Work­ers sell­ing shares


FA­VOR­ABLE STOCK MAR­KET con­di­tions en­cour­aged 50% of em­ploy­ees who have ac­cess to an em­ployee stock pur­chase pro­gram at work to sell all of their shares over a three-year pe­riod end­ing in 2016, ac­cord­ing to re­search by Fi­delity In­vest­ments.

The num­ber of em­ploy­ees who held all of their shares dropped to 43%.

“Com­pany stock plans are in­creas­ingly viewed as a top em­ployee ben­e­fit and can play an im­por­tant role in an em­ployee’s over­all fi­nan­cial health,” says Mark Hag­gerty, head of stock plan ser­vices at Fi­delity In­vest­ments. “Em­ploy­ees of­ten use th­ese plans as a sav­ings ve­hi­cle along­side their 401(k), but money from an ESPP can be used to ad­dress short-term ex­penses and fi­nan­cial needs and help work­ers avoid the need to tap their 401(k).”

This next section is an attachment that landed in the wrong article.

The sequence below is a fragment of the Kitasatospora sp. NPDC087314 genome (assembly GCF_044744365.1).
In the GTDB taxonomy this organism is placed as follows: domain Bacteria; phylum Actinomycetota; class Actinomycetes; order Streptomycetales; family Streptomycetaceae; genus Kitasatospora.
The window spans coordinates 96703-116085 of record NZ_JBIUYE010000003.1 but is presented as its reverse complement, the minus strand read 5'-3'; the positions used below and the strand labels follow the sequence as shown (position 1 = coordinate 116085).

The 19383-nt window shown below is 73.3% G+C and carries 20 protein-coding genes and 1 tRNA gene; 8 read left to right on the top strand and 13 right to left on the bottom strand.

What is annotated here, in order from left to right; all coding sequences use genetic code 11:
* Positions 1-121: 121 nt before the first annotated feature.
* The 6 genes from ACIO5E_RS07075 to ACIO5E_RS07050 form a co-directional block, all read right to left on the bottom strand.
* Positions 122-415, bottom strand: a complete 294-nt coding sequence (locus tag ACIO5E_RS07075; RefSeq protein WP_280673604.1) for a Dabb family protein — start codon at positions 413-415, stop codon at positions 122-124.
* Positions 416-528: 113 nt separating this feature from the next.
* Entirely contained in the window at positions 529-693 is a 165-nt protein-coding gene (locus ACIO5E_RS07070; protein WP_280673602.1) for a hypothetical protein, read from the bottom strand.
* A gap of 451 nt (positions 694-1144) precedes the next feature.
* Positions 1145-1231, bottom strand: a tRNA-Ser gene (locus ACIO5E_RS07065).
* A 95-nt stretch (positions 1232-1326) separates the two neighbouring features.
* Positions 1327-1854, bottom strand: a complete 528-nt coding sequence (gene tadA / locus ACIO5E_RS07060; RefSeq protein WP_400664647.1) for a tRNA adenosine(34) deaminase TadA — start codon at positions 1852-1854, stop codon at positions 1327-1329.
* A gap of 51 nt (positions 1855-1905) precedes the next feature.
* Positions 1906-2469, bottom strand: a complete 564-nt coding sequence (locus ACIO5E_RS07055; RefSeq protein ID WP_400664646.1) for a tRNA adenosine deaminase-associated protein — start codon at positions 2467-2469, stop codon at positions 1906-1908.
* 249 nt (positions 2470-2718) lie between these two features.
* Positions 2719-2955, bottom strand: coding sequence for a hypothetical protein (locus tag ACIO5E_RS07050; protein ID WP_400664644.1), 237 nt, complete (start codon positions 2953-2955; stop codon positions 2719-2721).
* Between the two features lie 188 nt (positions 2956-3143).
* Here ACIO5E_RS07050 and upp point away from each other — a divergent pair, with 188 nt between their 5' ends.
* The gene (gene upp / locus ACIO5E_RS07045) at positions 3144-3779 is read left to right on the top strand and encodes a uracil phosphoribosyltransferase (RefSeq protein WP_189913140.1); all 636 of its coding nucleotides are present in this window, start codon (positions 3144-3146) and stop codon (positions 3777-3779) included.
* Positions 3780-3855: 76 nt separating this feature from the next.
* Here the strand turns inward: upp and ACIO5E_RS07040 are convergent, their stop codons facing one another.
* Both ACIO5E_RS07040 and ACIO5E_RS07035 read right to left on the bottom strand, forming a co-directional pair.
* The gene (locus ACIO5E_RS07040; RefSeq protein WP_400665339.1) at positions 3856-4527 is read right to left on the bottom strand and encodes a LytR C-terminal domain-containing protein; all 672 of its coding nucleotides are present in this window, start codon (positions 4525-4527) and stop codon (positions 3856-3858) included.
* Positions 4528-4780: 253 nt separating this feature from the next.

Fi­delity an­a­lyzed 365,000 work­ers over a three-year pe­riod to see how they man­aged their stock pur­chased through an ESPP. It found that those un­der the age of 40 or who re­ceive a sig­nif­i­cant dis­count on their stock pur­chases are more likely to sell off their shares. Older em­ploy­ees were more likely to hold onto their shares, but Fi­delity no­ticed an up­ward trend of those be­tween the ages of 50 and 60 who sold all their stock dur­ing that three-year time frame.

What are em­ploy­ees us­ing that money for? Ac­cord­ing to Fi­delity: 34% of them were us­ing it to pay down debt; 17% were us­ing it to make home im­prove­ments or pur­chase real es­tate; and 11% used it to es­tab­lish an emer­gency fund. Nearly 20% of those sur­veyed rein­vested their pro­ceeds from the ESPP into a mu­tual fund or their re­tire­ment sav­ings ac­count.

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